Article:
with Buchanan for first place in week-
end polling data, every vote is crucial.
Dole moved up
planned endorse-
vant by former ri-
val Phil Gramms
even though polls
showed the Texas
senator had mini-
mal support here
when he quit the
race last week.
Some surveys
released this week- Dole
end included
lexander in a three-man tie for first,
hile others placed him solidly behind
Dole and Buchanan. Publisher Steve
Forbes has steadily sunk to a distant
Fighting for an outright win,
Buchanan defended controversial state-
ments on women and race from his
earlier campaigns and editorial writ-
ings by saying yesterday "the statute of
limitations has run out on those things."
* Dole, haunted by the 1988 loss here
which knocked him out of that race,
tried yesterday to lower the stakes in
Tuesday's balloting - though he ear-
lier insisted it would determine the nomi-

North and South Dakota.",
By an evening rally in Exeter, Dole
was considerably more upbeat: "I smell
victory in the air. We will start ending
the era of Bill Clinton on Tuesday night
In his own appearance on the televi-
sion news shows, Alexander was again
dogged by questions about his lucrative
financial dealings and his 1985 pro-
posal to enact a state income tax -
issues raised in new Dole ads.
"Senator Dole is running a nega-
tive, desperate campaign. His cam-
paign must show me moving up very
rapidly if that's all he has to say about
our future," Alexander said on NBC's
"Meet the Press." He denied any fi-
nancial wrongdoing and pledged not
to raise marginal income tax rates if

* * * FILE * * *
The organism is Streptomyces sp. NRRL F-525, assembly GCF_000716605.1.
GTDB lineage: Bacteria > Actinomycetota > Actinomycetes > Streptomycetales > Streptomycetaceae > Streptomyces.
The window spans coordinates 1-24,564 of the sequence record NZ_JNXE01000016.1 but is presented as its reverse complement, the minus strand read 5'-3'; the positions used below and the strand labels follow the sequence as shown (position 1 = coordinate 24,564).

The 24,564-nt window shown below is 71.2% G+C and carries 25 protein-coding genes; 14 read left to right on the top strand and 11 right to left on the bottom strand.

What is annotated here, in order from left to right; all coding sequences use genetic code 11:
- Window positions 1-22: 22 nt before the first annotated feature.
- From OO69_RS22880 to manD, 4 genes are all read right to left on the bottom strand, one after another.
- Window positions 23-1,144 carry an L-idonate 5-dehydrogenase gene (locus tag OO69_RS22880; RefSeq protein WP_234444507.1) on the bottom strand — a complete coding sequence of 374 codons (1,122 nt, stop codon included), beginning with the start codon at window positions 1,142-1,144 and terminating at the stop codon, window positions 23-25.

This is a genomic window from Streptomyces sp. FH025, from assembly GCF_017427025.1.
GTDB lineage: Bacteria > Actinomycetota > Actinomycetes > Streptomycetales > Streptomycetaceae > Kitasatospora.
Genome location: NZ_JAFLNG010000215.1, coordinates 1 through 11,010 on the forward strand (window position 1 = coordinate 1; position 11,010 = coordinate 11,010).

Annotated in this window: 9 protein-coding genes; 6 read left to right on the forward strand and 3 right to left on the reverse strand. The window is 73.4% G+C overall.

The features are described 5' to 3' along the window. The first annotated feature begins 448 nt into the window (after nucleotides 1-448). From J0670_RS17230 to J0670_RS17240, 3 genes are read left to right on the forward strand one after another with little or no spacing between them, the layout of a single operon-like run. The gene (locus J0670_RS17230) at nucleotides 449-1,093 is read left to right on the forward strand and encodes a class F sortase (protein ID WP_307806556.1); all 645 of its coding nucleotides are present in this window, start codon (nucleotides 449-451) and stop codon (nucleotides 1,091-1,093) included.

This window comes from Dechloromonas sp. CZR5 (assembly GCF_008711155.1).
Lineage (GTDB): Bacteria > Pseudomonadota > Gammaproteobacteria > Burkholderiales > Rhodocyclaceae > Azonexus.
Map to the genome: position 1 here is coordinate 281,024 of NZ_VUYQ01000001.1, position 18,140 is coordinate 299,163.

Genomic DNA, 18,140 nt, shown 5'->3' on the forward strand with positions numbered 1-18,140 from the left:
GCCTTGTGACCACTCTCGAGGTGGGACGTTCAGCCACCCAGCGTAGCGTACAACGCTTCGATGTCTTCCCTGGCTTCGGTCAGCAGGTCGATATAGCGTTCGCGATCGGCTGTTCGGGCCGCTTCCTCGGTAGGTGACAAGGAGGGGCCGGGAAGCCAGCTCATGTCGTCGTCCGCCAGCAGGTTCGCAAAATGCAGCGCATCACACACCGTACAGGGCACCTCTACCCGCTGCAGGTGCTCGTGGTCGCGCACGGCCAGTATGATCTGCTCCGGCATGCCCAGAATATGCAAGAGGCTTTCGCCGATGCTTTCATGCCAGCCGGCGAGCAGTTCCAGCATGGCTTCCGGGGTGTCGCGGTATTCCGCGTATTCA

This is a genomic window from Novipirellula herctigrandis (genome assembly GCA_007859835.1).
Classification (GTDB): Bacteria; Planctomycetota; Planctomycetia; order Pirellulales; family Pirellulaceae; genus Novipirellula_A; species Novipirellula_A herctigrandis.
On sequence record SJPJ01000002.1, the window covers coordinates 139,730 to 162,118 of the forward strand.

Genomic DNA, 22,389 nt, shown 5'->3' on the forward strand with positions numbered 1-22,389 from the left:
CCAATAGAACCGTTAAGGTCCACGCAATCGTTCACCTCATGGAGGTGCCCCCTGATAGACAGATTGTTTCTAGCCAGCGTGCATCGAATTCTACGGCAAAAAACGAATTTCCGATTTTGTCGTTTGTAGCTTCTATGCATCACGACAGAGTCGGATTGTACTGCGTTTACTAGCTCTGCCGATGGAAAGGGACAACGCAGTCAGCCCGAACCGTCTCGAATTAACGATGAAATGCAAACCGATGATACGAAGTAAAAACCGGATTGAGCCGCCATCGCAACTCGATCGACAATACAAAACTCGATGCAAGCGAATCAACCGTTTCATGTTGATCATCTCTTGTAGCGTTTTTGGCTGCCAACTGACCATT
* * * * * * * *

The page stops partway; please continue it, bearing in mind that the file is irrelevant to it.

elected president.
In a last-minute frenzy of activity,
candidates swarmed morning news
shows before navigating the slushy
streets for more old-fashioned New
Hampshire politicking. Their field or-
ganizations also kicked into high gear,
deploying volunteers to church parking
lots where they papered windshields
with campaign literature.
In terms of raw exposure, Forbes
outpaced rivals with several campaign
stops sandwiched between two network
appearances and a paid half-hour of
live television broadcast on WMUR-
TV where he fielded mostly sympa-
thetic questions. He said he would "ab-
solutely" take his fight for the nomina-
tion all the way to the GOP convention
in August.
At an evening forum that drew only
the bottom half of the eight-man pack,
Indiana Sen. Dick Lugar pushed his
national sales tax as a remedy to the
"flat" economy. Without the kind of tax
changes he wanted, Lugar said, "the
American dream is effectively over."

State Sens. Joe Schwartz (R-Battle Creek) and Jon Cisky (R-Saginaw) listen to University reaction to Gov. John Engler's
1996-97 budget proposal at a hearing Saturday in the Michigan League.
'U'praises governor'S budget
at Senatehearing on cmu

By Laurie Mayk
Daily Staff Reporter
Satisfied with Gov. John Engler's
higher education budget proposal, Uni-
versity administrators and students con-
centrated on the finances of individual
students at a state Senate hearing in
Ann Arbor.
The hearing, held on Saturday, was
the first of four scheduled across the
state to give the Senate Appropriations
Committee's subcommittee on higher
education input onthe governor's 1996-
97 budget.
"This is a very strong budget recom-
mendation that has been made," said
University President James Duderstadt.
"There's a 4-percent across-the-board
increase (in higher education spending)

. obviously we think increases are
good," said Andy Schor, chair of the
Michigan Student Assembly External
Relations Committee.
While the four students who testified
praised the proposal, they suggested